Sunday, October 25, 2009

Banana Grove Fight

The scene with Gualinto brutally attacking the banana tree shows much of Gualinto's developing character. When we, as Americans, thing of battles our country fought, we tend to think of two armies marching, with their weapons at their sides, towards the other. Once they reach a meeting point, they acknowledge each other and the person in charge yells "charge". Each army gives it all that they have and the best side wins. From the scene with Gualinto and the banana tree, the Mexican way of fighting is revealed. It seems as though it is more of a guerilla warfare type fight. Throughout the passage the reader gets plenty of imagery, intense action verbs, and similies that give us a clear description of how Gualinto feels. The sentence "He held the killer's gun arm powerless with his left hand as he stabbed sharply, viciously, while his adversary spent his strength in the most titanic but unavailing struggles" helps us see the character of Gualinto and how his experiences or lack thereof have shaped him.

Gualinto refers to two names during his battle with the rinche-tree, he asks for a Apolonio Gonzalez and a Apolonio Rodriguez. From this the reader knows that there are not two Apolonio's, but rather that Gualinto is still a child and innocent. He hears from his family incidents of what rinches have done, but he does not know the facts or the background. It is clear to see that in Gualinto's free time he obsesses with revenge on the rinches for what he thinks they have done, "killed unarmed men and little children". When he finally snaps out of his dream he is frightened at what he has done. He not only worries about getting caught by his mother, but he is also mad at himself for even doing something like that. This shows that he is still child-like even though he has a rage like a vengeful Mexican.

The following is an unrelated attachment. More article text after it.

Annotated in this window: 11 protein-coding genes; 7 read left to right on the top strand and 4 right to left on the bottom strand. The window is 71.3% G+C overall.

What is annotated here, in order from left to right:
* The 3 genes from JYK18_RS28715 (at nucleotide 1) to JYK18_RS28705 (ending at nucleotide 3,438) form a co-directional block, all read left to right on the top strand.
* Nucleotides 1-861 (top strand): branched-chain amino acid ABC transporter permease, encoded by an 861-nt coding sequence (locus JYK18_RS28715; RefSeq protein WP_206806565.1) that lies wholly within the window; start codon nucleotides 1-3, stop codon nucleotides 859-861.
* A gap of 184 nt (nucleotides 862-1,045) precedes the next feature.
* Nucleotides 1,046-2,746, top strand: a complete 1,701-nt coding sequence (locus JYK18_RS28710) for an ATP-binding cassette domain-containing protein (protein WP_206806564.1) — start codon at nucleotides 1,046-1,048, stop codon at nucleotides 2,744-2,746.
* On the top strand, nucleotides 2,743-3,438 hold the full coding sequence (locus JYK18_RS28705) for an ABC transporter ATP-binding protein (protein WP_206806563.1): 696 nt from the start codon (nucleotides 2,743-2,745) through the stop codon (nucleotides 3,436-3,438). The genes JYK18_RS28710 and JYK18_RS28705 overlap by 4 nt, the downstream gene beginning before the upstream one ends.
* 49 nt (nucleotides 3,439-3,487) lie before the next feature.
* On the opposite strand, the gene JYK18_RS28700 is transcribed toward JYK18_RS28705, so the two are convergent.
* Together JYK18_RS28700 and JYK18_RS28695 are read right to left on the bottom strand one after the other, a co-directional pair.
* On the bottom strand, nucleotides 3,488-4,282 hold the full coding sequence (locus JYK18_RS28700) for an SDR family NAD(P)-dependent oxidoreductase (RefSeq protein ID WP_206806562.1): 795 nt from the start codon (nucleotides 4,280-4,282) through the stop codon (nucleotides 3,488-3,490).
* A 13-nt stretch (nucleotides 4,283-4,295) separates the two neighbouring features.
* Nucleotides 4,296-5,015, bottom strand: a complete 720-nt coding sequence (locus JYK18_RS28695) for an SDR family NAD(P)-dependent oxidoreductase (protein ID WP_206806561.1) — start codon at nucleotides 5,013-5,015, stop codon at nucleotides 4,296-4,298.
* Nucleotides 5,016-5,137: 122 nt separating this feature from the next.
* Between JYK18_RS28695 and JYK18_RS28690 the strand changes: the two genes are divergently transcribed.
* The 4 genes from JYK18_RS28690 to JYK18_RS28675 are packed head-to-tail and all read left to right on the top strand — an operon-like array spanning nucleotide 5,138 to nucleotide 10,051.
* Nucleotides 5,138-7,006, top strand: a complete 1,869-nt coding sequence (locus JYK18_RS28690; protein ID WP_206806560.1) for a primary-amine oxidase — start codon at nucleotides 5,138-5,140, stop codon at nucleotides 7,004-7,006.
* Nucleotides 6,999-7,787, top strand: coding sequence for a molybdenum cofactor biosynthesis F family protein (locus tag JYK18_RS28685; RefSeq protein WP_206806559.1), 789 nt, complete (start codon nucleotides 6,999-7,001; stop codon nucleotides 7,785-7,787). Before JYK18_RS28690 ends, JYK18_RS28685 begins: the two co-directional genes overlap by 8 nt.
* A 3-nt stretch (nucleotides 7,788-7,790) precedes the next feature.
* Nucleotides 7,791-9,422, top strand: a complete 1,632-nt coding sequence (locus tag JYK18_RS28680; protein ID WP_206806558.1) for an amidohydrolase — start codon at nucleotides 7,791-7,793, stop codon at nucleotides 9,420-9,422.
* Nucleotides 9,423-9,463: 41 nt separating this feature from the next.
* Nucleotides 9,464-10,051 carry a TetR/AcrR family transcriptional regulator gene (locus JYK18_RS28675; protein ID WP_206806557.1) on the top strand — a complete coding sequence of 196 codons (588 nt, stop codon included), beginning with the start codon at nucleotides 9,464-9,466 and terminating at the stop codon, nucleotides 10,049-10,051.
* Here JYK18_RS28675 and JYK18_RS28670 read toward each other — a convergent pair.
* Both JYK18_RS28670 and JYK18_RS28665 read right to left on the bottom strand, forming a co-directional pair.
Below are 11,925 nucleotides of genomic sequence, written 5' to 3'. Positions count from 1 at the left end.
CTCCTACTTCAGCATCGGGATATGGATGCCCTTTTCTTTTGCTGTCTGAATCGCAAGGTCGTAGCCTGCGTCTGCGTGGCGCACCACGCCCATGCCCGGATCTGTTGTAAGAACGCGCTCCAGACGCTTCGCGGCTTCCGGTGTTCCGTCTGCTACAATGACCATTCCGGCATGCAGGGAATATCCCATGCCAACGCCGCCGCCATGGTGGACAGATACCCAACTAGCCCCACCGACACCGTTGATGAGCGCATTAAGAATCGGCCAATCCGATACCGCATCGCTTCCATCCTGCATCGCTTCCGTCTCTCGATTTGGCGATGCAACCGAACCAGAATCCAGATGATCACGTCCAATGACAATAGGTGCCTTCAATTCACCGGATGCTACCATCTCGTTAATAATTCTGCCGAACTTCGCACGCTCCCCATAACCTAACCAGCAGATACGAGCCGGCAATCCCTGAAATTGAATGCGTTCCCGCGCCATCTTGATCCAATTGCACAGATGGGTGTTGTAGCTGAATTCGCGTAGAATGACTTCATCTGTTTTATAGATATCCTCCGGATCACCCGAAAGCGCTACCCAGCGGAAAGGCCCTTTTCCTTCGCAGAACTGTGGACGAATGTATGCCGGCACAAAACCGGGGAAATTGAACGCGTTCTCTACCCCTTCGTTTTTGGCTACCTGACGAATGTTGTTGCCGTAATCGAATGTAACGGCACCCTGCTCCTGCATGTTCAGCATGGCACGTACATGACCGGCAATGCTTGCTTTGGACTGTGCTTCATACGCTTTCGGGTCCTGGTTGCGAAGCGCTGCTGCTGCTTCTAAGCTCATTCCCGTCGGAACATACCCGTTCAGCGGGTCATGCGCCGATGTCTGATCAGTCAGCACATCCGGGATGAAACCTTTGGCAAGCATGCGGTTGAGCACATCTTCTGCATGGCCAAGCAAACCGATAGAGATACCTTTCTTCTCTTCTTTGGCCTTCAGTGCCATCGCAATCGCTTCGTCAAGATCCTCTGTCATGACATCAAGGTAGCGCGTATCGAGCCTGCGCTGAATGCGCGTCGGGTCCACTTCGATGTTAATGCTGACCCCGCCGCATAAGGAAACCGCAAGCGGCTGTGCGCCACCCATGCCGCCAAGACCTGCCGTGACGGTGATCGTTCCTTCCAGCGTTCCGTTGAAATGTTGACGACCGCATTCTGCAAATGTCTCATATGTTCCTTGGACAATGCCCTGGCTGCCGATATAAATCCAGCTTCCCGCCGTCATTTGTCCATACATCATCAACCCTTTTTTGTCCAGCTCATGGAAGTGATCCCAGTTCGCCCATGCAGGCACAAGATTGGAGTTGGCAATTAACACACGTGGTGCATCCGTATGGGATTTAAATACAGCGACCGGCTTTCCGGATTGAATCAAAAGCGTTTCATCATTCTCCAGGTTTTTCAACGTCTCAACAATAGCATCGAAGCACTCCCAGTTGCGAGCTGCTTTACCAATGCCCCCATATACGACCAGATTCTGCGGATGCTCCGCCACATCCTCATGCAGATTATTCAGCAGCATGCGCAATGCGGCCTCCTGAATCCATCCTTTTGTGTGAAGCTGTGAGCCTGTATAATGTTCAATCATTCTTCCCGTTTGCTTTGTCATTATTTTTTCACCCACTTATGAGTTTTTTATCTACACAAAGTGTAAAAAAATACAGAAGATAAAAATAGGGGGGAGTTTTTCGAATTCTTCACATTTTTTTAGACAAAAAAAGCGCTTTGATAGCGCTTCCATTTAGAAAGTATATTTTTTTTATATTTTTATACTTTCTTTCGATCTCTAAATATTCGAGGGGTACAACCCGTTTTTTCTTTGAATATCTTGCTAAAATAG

At this point in the novel, the reader may assume that scene forshadows Gualinto's future character. However, it is unclear whether his fear of authority or his vengeance will take over in his character.

1 comment:

  1. Nice job, Jessica.
    After having read the novel, which do you think takes over his character? You might think also about how he's always, even into his teen years after he stabs Chucho, afraid of "the law." To what extent might that determine his ultimate decision to become a member of the law?